Although this command is tedious and will take patience from you and your puppy respectively, it creates a close bond will pay off in the long run!

  1. Why Positive Reinforcement with Treats is something to Bark About

                Treats are a great way to reward your puppy’s good behavior and ensure they are learning commands the correct way. Treats are validation for them that they performed the command correctly, which will make them more inclined to do it that way again. 

Positive reinforcement is a two-way street and it’s important to have your timing line up with their good behavior. Reinforcement is not only for good behavior but also a factor in forming habits.

For example, if your puppy paws at you while you’re on the couch and you pet him, he will think that is all he needs to do to get attention. Teach commands and good behavior shortly after you bring them home and continue reinforcement throughout. Bad habits form quickly and take more practice and reinforcement to break.

  1. The Right Amount of Affection

Affection is very important for developing a close bond but needs to be given in doses. When he or she is a tiny little ball of fur it’s hard not to constantly coddle and show them affection.  It’s all about giving it at the correct time to establish discipline.

It’s natural for affection to decrease as your puppy gets bigger, but it’s equally important to give it to them when they’re older. Here a few things to keep in mind:

  • Always reinforce good behavior with affection.
  • After you have taken your puppy for a walk, fed your puppy, and after your puppy has taken a nap, make sure you give your puppy lots of affection to ensure that your puppy remains calm after acts that could cause remarkably high energy behavior.
  • Provide affection if you have seen changed behavior (for example, if your puppy stops pawing you, provide affection – changed unwanted behavior is the perfect time to provide extra affection).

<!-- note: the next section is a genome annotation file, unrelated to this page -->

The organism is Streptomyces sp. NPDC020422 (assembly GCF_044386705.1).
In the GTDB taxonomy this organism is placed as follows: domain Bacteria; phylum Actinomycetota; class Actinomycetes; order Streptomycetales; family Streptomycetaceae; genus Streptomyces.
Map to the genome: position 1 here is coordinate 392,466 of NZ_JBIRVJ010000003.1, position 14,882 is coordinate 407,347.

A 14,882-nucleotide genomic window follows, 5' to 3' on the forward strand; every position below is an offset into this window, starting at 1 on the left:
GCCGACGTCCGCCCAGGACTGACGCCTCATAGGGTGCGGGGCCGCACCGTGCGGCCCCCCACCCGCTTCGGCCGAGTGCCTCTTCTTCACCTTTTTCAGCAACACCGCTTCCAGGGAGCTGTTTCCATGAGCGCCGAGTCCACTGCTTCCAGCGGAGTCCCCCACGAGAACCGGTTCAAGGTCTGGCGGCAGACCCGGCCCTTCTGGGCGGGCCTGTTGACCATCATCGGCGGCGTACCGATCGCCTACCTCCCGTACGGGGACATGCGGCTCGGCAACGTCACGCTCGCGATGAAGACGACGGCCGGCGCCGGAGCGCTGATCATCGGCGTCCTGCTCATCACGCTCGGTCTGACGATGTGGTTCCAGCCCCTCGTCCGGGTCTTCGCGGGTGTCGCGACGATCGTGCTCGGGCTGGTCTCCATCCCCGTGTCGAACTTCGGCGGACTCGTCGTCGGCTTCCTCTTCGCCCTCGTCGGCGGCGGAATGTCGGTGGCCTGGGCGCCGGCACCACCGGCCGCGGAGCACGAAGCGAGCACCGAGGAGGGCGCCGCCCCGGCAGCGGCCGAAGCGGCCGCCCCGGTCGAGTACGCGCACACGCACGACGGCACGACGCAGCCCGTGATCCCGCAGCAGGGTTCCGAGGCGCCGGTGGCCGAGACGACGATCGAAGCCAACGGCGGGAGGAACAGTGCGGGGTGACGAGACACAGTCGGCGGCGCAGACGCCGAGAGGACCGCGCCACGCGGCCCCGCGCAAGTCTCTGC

• During training sessions, when your puppy is learning new commands, use affections to reinforce the lesson.
  • During unusual circumstances, such as storms or other situations

Know that your puppy is a part of your family and needs loves, attention and respect just like your other family members do. When there is a mutual respect and love between dog and owner, they listen to you and learn better.

  1. It Takes Time

One of the most important puppy training tips for a new owner is to be consistent. What you put into it is what you will get out of it. Other members of the household must also be involved in the training so ground rules are established across the board.

A “no paws” rule is important to start off in the beginning for everyone in the family. The puppy will be less likely to jump on guests or strangers if it’s already a common practice in the household. The same practice goes for whether the puppy is allowed to get on the furniture. Everyone must participate for the puppy to learn properly.

Stay patient with your new fur baby. They’re doing their best!

What to Expect

Maybe you’ve had many dogs in your lifetime, or perhaps this is your first. Try not to compare your new puppy with a previous experience or another dog in your home. Go into training with realistic expectations that it takes a different amount of time for every puppy to learn. Start early with positive reinforcement, affection and consistency. We know you can do it! We’re woofin’ for ya.